Friday, May 27, 2011
The British National Museum of Computing has recently finished building a complete, working replica of a Tunny machine. In the course of doing so, they've now documented exactly how it was built (this documentation didn't exist before they started their work).
This is something I would really like to see. Next time I'm over in England, I've got to make a point of seeing this museum (I've never been there)...
This Soviet achievement in 1969 was completely overshadowed by the American achievement of putting astronauts on the moon. The Soviet moon rover was, however, quite a technical feat in its own right.
Clearly, though, the Soviets needed a dose of design talent. Lunokhod's “washtub look” would have made Stalin quite happy.
While Lunokhod's electronics failed a long time ago, the device itself was recently located by imagery satellites in lunar orbit, and a scientist has now succeeded in bouncing light off the retro-reflectors mounted on Lunokhod's back. With its location now precisely known, Lunokhod's retro-reflectors have now become an important part of a modern science effort. Not bad for a 42 year old piece of space junk!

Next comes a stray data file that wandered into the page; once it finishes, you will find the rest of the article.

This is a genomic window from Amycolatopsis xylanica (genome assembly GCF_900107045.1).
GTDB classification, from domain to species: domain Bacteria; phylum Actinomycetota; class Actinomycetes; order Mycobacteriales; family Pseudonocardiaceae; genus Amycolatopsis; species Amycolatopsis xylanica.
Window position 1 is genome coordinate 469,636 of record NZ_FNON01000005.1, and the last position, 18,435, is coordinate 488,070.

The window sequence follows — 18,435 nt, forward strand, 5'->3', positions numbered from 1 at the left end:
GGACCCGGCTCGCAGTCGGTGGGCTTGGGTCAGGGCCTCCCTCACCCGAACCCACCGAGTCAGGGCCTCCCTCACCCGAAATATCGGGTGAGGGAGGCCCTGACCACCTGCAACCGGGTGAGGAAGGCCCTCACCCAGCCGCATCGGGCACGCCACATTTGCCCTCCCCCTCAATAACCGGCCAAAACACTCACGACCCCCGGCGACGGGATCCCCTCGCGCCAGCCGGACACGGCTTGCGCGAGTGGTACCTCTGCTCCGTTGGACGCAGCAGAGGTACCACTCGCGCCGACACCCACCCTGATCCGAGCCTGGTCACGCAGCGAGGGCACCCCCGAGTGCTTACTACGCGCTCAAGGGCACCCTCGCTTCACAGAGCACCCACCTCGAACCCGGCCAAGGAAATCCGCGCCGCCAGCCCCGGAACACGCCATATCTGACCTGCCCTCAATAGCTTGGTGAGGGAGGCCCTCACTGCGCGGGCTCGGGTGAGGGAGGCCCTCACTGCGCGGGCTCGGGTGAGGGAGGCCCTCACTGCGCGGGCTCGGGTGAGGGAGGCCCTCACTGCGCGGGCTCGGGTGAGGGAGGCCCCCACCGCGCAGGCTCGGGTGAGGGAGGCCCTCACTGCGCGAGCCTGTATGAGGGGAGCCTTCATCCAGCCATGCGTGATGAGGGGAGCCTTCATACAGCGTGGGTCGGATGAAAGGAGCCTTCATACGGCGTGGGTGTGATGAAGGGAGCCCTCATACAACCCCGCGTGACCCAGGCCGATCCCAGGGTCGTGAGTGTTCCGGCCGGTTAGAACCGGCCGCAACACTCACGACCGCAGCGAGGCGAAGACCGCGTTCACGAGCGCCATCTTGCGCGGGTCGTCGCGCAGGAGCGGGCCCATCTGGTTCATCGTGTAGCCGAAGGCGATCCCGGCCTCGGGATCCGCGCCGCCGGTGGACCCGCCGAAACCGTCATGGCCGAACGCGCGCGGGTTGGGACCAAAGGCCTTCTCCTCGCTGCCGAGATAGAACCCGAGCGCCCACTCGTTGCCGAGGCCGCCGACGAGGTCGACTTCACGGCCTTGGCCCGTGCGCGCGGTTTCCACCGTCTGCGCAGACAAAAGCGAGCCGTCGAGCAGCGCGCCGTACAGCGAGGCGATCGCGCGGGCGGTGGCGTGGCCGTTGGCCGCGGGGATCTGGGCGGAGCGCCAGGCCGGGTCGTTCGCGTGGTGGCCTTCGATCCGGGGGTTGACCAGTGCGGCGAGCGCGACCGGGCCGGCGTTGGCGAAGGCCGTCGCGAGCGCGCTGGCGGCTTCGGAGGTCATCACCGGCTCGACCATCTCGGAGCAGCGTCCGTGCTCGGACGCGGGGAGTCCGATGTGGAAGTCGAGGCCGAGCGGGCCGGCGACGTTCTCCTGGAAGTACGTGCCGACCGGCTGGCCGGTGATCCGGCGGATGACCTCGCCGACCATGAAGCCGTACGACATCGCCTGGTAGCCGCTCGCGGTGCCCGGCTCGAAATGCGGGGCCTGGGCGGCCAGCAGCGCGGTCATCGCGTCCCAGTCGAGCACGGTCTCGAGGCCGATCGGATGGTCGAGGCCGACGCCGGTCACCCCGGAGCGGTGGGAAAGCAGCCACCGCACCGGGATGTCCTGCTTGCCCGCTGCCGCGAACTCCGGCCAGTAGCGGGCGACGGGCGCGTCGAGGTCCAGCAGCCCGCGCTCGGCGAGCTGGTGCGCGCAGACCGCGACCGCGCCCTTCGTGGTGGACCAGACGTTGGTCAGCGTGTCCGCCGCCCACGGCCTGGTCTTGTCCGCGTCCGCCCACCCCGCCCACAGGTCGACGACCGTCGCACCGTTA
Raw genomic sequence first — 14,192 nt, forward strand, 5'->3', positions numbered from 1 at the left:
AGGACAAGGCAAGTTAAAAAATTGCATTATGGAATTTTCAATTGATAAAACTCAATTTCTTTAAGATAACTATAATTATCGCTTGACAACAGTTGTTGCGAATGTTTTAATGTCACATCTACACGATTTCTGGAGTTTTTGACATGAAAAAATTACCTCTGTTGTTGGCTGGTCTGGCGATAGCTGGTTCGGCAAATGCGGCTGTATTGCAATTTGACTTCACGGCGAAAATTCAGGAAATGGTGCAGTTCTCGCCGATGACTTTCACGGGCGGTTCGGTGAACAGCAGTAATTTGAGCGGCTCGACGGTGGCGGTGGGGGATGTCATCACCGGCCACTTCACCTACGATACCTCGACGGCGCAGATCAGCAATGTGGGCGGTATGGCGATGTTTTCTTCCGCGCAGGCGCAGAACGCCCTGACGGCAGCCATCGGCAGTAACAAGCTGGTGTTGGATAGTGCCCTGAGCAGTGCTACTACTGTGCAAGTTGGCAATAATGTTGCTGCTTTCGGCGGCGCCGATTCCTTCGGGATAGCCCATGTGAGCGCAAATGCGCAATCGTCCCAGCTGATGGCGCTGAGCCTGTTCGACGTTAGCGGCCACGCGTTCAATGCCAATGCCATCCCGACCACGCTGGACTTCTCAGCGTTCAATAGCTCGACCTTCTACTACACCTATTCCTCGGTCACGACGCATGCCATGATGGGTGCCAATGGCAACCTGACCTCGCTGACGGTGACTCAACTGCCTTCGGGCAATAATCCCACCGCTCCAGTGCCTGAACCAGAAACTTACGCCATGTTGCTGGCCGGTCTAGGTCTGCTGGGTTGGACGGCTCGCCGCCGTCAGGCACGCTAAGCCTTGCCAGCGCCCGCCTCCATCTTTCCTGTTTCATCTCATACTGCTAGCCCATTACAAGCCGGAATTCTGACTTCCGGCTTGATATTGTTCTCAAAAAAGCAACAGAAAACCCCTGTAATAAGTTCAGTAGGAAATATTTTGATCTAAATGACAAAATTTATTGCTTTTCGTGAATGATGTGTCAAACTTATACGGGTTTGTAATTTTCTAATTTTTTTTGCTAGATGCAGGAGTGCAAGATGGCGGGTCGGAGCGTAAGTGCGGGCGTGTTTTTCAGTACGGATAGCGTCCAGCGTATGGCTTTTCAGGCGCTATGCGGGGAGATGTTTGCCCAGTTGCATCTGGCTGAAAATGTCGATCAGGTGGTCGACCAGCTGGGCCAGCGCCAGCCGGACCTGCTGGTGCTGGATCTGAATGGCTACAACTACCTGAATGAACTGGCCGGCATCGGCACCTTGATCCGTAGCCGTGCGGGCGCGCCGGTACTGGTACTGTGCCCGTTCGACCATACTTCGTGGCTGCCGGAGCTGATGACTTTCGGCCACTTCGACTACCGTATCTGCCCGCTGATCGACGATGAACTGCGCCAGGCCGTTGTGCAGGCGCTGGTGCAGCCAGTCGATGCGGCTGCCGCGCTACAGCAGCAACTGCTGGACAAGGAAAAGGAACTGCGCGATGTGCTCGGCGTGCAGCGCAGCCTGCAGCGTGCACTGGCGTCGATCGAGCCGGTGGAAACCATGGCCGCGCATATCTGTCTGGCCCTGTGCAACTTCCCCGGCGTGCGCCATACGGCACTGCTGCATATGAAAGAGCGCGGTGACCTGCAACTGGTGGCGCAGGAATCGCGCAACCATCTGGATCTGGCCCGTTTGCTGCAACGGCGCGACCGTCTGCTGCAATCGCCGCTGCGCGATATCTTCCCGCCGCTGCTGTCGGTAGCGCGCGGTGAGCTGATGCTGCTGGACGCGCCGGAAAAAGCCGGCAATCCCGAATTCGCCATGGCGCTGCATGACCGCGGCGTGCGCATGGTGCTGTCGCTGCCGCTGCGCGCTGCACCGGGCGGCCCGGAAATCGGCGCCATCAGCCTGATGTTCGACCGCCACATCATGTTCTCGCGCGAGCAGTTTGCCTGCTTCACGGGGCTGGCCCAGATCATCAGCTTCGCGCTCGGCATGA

If you're a developer, this is very funny stuff: how to write unmaintainable code. A sample:
Recycle Your Variables
Wherever scope rules permit, reuse existing unrelated variable names. Similarly, use the same temporary variable for two unrelated purposes (purporting to save stack slots). For a fiendish variant, morph the variable, for example, assign a value to a variable at the top of a very long method, and then somewhere in the middle, change the meaning of the variable in a subtle way, such as converting it from a 0-based coordinate to a 1-based coordinate. Be certain not to document this change in meaning.